Last month's accident in Melbourne's Burnley Tunnel, where three people lost their lives, has been attributed to careless driving and tailgating.
Whilst tailgating is a nationwide problem, it seems that politicians will only get involved when people die.
Police Assistant Commissioner for traffic, Noel Ashby, has said that cameras capable of detecting the distance between two cars can (and are being considered to) help catch offenders.
Although this sounds like a reasonable move to fight tailgating, the technical aspects of these cameras would be of most interest, as there can be many moments that may appear as tailgating when they are not.
"If we determine there's a need to separate these vehicles further we will look at enforcement options," Mr Ashby said.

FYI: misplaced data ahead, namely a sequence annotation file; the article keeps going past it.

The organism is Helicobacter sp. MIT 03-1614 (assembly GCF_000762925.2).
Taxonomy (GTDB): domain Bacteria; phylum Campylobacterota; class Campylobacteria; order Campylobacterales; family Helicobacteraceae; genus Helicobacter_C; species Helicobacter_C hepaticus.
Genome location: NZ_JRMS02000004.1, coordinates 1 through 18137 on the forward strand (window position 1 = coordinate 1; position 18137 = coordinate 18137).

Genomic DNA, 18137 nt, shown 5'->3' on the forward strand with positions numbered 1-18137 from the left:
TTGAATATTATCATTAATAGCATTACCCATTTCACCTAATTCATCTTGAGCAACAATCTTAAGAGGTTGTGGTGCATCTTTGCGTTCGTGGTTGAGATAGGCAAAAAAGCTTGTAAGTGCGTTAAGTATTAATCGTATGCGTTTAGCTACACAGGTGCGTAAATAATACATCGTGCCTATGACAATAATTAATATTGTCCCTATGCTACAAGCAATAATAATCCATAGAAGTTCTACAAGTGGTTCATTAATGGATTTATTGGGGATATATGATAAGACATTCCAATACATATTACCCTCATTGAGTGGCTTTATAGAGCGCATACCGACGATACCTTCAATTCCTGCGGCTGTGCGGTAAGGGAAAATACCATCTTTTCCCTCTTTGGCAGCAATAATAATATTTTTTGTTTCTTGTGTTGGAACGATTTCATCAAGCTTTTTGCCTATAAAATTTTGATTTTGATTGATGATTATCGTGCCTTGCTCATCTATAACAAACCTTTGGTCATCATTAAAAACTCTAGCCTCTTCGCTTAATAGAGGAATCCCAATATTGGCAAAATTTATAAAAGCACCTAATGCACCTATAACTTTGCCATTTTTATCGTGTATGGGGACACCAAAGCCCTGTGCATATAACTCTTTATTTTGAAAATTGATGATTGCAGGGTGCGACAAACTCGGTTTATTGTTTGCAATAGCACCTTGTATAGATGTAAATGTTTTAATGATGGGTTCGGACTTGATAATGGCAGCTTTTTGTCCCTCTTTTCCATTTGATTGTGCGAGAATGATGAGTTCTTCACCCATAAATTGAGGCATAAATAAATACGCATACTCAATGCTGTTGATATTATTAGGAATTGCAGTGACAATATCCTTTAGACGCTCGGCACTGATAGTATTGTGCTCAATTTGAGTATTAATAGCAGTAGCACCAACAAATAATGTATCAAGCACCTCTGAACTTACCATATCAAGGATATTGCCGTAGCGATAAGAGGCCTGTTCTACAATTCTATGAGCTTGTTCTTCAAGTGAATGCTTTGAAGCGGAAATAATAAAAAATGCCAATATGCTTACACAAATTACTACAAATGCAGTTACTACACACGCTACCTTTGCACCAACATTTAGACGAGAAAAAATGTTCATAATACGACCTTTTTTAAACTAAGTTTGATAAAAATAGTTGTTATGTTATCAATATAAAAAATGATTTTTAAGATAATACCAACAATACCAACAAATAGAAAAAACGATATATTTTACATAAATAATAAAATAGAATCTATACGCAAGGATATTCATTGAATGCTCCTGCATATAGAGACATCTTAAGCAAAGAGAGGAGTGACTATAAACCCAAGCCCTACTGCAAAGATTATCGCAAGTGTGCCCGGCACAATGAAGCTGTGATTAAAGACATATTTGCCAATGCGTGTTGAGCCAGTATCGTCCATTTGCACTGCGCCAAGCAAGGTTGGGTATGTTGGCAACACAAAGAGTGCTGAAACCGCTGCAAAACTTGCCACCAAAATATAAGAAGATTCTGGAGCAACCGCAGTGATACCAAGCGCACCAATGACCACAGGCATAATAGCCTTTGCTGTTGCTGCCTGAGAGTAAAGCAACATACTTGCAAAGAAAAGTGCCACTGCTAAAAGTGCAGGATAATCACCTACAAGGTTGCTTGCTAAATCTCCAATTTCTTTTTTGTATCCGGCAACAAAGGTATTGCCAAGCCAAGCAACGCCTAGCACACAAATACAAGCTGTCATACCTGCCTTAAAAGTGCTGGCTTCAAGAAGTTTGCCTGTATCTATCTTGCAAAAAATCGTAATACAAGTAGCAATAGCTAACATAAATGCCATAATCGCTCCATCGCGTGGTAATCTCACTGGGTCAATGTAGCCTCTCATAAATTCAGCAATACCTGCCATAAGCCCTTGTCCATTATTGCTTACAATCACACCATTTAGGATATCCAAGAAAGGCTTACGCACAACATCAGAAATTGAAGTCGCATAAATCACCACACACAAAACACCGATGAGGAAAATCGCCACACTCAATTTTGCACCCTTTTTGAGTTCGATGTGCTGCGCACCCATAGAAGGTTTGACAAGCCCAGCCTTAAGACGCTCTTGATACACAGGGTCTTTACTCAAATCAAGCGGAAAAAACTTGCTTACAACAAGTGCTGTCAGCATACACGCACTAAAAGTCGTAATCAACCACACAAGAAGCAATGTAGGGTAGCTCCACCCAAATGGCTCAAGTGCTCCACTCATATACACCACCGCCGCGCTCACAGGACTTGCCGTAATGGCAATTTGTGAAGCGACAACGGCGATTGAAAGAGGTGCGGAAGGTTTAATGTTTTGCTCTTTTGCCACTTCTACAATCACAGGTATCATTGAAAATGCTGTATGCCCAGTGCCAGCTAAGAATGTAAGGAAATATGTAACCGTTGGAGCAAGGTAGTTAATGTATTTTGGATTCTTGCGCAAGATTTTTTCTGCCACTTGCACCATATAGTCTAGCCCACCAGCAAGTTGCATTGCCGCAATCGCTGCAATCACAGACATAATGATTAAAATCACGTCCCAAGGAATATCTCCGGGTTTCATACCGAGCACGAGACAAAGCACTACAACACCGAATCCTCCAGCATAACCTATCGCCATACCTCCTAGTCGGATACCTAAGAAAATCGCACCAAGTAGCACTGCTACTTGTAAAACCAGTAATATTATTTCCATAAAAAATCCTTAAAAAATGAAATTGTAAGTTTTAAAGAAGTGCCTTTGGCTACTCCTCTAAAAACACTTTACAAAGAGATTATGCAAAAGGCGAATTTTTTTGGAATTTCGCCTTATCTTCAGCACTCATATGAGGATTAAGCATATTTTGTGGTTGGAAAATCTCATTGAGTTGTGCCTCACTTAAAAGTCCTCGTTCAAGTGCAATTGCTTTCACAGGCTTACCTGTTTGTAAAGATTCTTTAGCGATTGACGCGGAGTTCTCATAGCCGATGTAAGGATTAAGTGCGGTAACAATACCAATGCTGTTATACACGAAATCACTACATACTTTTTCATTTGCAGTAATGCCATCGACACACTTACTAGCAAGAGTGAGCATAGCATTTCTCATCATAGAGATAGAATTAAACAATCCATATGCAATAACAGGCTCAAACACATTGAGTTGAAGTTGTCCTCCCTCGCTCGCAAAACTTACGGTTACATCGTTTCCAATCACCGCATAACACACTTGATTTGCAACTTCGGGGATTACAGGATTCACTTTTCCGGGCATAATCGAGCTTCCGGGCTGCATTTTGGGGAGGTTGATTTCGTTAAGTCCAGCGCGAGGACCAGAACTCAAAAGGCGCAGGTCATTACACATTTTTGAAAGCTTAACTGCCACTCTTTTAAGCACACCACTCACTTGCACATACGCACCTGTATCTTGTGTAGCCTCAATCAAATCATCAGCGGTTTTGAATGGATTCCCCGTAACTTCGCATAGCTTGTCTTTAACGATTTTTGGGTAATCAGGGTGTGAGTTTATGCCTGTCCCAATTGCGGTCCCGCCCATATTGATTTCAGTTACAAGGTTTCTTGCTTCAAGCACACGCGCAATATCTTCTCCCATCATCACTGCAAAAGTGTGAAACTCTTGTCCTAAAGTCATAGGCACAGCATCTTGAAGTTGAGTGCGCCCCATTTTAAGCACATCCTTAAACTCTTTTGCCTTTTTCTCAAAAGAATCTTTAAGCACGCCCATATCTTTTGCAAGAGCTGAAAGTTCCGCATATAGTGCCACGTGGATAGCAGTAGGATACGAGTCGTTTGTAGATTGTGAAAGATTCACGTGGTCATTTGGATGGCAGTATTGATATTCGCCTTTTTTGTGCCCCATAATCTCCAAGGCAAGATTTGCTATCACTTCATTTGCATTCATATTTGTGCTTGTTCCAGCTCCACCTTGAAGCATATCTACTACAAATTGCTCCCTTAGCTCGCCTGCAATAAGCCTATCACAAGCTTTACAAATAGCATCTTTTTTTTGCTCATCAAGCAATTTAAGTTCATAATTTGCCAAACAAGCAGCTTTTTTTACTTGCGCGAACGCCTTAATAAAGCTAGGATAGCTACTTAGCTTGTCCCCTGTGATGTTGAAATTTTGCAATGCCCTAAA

"It could be technical or it could be covert operations at different times."
Victoria Police advise drivers to stay no closer than two seconds behind the car in front, however in reality it can be best measured in milliseconds.
Currently, Victorian police can punish drivers of long (7.5 metres+) vehicles with a $220 fine (one demerit point), while a $145 fine can be handed down to other motorists.
However, the problem annoying police is the lack of real power to give fines to everyday drivers.
Current legislation states that long vehicles must keep 60 metres between the car in front, whilst for everyday cars it simply requires a "safe distance".
Not exactly strong words that the police can rely on.